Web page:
Gong Seung-yeon in Aloners (2021)
In her thoughtful debut feature Aloners, Hong Sung-eun muses on the question of how to live alone and not suffer from loneliness. While there is no definite key answer that applies to all, there is a reassurance to not knowing. There is a specificity to the story of Aloners that makes it resound so deeply on a universal level. In the most meditative and quiet of ways, Sung-eun tells an empathetic narrative of her protagonist’s loneliness. At the center of her film is an observational lived-in performance by Gong Seung-yeon as Jina, top employee at a credit card call center. The job requires practiced and reliable communication, without the need to build personal relationships beyond providing a service. It’s a job that feeds the way she self-isolates as a form of self-protection. The grief she suffers permeates on a daily basis, taking the shape of shutting out the world around her. Underneath the knee-jerk exterior she presents to the world of a person who prefers to be alone, is a person who isn’t so great on her own. The character study that unfolds is a compelling exploration of learning to face uncomfortable emotions. Aloners is a beautifully restrained, assured portrait of grieving the loss of human connection.
Jina’s job encourages her dependence on technology as communication. She constantly has a screen playing; whether it be the late-night bright static of her TV, or a rabbit hole of videos streaming on her phone. The most recent on her playlist is footage from a home camera installed at her late mother’s house, which her father (Park Jeong-bak) now occupies. Instead of visiting her father, she watches him from afar in real-time. Their relationship exists mostly on a digital platform where she can control how much access he has; brief phone calls and ignored messages sum up where the communication stands. Too afraid to admit the reality of her emotions and part ways with what no longer serves her, Jina avoids letting others in. In the process, the world becomes a blur. When she discovers one day that her next door neighbor has been dead inside his home for a week, she claims she could have sworn she saw him that very morning. Aloners conveys a mindset that is not often portrayed with such delicacy and empathy. The protagonist is so utterly relatable in the way her loneliness acts as both a problem and a solution. It’s a mentally draining cycle in which a breakthrough can be difficult to come by. Her days turn into night and back again in the blink of an eye, but upon the news of her neighbour, she begins to reflect on what she’s missing.
The beauty of life is in its unexpectedness, particularly in how a stranger can unassumingly walk into the picture and ever so slightly move the axis of another person’s world. Aloners has a subtle energy, a slow moving narrative that is deeply observational and hauntingly universal in its focus on a relatable subject. Sung-eun reaffirms the power of building relationships in real life. Once jumping over the hurdle of letting someone in, the hope that shines through is a sight to behold. The hope of being understood and heard, of being seen and comforted through your fears of rejection or getting hurt. Aloners is not just about the building blocks of how to get here, it’s not just about reaching out to people and spending time with people. The story also shines a light on the time and energy needed to cultivate a healthy relationship with yourself. Sung-eun makes strong narrative choices in the supporting characters with whom Jina encounters, notably her underperforming co-worker Sujin (Jung Da-eun) who is the opposite of Jina: always wanting to make friends, not wanting to be alone. When tasked with training this girl, Jina realizes first-hand how shutting people out has an effect on others. Their scenes unfold in such an interesting way that traces Jina’s fear of admitting parting moments, and also brilliantly analyzes capitalism. It’s rewarded behavior to reassure an irrational angry caller, for instance, while frowned upon to stand up for yourself and refuse being apologetic. The trajectory of their scenes lead to an emotional climax with understated power.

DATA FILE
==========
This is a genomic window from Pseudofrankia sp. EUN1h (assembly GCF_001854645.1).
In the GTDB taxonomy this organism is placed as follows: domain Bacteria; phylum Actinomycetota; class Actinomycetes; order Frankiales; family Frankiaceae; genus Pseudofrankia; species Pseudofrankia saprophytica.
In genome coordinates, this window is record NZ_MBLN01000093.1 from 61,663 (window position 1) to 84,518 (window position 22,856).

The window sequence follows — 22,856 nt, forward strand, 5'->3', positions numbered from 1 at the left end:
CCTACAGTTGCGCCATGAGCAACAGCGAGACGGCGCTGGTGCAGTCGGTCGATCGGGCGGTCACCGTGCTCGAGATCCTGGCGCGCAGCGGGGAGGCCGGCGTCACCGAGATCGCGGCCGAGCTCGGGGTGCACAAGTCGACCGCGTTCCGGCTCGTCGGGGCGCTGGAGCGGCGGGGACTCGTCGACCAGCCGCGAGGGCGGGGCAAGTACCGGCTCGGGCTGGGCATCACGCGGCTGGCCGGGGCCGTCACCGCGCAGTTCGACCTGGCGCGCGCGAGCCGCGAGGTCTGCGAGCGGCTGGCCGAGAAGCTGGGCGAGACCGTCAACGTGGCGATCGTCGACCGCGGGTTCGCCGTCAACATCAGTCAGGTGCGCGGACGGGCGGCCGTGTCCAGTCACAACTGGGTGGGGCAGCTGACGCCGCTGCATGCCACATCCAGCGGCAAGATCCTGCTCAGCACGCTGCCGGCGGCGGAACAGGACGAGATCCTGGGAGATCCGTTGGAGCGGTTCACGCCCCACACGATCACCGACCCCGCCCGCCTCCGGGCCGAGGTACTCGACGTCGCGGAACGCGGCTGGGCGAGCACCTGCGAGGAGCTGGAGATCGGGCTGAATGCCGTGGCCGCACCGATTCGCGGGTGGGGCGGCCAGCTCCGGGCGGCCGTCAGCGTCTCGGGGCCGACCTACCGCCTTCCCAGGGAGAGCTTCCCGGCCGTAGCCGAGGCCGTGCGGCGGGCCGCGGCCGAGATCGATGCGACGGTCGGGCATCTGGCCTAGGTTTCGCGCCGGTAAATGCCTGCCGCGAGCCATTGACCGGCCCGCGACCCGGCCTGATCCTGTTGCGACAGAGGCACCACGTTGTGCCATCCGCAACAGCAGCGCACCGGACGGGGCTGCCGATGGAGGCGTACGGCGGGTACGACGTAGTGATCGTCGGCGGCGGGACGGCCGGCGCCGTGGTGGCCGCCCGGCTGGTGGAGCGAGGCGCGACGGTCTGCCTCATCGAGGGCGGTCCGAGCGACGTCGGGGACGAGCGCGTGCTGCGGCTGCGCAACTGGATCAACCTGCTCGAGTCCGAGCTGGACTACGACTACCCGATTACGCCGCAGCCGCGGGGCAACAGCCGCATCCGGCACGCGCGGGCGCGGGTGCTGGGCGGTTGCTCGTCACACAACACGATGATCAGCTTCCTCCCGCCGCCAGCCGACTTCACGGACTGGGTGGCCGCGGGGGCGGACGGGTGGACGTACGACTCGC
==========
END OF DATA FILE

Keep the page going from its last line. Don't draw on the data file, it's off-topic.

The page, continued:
The fear of saying goodbyes is a mounting one for Jina; never given the courtesy of a farewell in the past, she finds immense challenge in extending the act to others. Met at a point where people had been blurs in the background of her life for so long, the realization she faces in the film is filled with hope. Through a wonderful performance by Gong Seung-yeon, who can speak a thousand words with a glance or a change in posture, Aloners hits close to home as a portrait of solitary existence. Hong Sung-eun has such a clear voice and brings comforting specificity to a subject that can often be intimidating to face alone.